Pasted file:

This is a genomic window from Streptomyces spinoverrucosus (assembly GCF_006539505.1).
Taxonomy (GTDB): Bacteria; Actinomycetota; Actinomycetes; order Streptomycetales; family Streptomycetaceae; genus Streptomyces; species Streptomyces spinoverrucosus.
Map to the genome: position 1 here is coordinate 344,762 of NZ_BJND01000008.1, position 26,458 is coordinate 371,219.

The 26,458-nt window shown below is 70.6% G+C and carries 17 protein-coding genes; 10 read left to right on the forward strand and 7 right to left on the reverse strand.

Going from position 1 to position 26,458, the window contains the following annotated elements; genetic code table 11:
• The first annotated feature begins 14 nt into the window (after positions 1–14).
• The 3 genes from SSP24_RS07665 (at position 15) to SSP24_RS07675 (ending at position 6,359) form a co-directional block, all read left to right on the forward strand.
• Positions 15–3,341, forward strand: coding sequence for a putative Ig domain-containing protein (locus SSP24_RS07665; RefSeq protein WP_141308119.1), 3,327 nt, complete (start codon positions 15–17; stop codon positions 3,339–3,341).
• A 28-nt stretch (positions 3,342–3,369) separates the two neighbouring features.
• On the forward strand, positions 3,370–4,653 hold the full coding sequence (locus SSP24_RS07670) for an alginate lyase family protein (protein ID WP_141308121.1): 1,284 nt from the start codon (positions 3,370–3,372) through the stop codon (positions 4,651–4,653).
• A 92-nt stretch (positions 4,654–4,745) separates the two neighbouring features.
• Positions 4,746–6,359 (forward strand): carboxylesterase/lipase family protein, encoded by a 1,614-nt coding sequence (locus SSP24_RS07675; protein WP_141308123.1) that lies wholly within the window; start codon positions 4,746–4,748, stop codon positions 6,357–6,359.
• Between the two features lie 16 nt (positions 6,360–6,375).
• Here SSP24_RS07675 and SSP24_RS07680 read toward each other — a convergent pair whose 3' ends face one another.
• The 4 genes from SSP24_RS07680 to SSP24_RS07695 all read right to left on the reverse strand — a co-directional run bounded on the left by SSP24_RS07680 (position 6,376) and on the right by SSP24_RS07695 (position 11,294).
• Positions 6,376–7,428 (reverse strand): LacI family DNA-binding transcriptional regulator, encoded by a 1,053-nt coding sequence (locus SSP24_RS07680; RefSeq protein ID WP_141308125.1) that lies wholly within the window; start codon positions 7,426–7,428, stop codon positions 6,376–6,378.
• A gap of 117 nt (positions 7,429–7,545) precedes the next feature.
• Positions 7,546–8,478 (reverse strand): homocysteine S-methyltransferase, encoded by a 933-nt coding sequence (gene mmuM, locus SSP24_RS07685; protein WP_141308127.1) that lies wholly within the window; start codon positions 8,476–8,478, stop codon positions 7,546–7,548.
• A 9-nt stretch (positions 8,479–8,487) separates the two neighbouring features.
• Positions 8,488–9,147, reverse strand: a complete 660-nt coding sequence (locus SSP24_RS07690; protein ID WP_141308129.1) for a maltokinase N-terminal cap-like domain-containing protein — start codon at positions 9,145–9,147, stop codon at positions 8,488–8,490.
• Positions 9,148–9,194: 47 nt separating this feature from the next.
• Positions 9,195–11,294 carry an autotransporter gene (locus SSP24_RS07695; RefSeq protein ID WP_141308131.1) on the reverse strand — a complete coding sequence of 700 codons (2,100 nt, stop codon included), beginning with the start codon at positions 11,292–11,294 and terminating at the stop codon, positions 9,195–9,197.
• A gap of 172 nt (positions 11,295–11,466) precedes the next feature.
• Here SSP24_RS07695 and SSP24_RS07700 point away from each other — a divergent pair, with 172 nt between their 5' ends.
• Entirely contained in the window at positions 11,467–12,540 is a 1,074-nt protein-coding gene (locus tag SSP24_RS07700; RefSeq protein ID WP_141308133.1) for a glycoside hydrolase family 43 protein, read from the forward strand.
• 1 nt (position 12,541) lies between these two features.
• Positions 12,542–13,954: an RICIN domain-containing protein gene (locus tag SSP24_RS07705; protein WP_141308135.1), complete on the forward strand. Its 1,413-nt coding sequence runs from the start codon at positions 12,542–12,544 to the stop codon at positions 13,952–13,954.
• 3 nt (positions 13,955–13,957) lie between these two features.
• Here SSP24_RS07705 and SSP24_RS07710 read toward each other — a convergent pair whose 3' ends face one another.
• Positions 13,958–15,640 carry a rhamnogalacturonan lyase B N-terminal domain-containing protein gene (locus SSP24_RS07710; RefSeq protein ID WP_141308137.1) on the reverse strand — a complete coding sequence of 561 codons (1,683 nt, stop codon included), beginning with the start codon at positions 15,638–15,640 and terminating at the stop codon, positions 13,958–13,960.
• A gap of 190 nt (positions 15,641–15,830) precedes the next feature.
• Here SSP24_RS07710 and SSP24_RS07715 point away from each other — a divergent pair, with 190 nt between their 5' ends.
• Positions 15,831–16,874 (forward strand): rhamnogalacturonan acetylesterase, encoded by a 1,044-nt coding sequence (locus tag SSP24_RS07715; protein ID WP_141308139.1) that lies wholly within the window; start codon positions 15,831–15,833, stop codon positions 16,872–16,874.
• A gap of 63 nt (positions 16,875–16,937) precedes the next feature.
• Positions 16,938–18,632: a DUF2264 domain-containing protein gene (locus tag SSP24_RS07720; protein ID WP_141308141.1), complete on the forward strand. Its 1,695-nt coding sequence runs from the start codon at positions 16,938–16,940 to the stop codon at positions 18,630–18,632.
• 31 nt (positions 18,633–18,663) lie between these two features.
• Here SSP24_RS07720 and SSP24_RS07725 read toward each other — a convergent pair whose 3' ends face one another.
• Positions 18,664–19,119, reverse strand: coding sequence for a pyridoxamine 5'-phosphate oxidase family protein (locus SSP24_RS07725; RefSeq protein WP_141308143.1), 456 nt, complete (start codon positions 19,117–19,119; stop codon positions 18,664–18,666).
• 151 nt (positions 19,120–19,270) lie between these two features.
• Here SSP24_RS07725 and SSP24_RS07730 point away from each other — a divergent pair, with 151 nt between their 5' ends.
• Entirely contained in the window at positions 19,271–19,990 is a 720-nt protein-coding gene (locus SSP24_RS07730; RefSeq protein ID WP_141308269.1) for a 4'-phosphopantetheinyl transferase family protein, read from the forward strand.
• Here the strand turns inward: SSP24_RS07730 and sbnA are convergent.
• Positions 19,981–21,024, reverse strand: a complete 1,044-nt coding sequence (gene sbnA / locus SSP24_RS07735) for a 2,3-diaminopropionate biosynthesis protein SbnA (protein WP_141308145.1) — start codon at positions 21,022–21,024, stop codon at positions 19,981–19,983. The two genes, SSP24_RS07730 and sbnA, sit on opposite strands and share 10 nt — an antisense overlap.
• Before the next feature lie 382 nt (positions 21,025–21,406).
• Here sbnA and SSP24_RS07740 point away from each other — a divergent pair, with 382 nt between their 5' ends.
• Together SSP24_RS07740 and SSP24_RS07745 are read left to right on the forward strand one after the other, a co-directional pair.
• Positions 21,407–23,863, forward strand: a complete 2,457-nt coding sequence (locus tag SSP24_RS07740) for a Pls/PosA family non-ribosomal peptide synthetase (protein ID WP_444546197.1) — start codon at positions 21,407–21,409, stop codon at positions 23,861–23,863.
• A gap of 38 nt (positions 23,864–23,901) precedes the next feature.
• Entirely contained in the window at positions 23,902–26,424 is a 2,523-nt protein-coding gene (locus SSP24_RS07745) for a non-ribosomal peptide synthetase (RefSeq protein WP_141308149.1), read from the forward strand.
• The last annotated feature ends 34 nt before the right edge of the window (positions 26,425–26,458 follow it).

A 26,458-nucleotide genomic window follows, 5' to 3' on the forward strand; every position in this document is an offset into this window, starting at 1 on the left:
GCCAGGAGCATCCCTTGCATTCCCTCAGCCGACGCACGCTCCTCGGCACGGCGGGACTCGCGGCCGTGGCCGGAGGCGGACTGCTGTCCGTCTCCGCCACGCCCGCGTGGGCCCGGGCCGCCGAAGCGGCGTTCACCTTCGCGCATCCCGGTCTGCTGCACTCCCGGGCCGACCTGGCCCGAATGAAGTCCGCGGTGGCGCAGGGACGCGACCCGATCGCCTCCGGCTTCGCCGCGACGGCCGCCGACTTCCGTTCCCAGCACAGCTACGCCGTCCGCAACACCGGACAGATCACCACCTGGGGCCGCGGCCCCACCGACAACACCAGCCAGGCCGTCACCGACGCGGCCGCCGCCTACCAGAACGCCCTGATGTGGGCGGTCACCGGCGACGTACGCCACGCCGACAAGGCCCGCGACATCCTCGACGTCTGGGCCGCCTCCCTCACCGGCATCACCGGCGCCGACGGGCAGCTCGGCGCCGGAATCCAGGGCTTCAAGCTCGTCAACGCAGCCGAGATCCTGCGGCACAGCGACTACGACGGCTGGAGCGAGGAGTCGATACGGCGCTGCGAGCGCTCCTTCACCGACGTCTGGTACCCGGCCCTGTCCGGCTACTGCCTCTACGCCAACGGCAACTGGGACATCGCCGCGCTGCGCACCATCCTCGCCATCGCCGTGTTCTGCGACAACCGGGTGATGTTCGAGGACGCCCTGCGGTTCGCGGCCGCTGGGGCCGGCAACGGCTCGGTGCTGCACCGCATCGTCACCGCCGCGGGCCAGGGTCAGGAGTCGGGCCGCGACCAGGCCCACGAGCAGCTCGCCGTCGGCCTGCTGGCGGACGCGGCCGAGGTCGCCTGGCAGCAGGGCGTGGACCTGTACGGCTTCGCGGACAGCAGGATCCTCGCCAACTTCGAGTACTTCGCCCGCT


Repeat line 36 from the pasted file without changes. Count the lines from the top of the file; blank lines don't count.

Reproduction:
• 31 nt (positions 18,633–18,663) lie between these two features.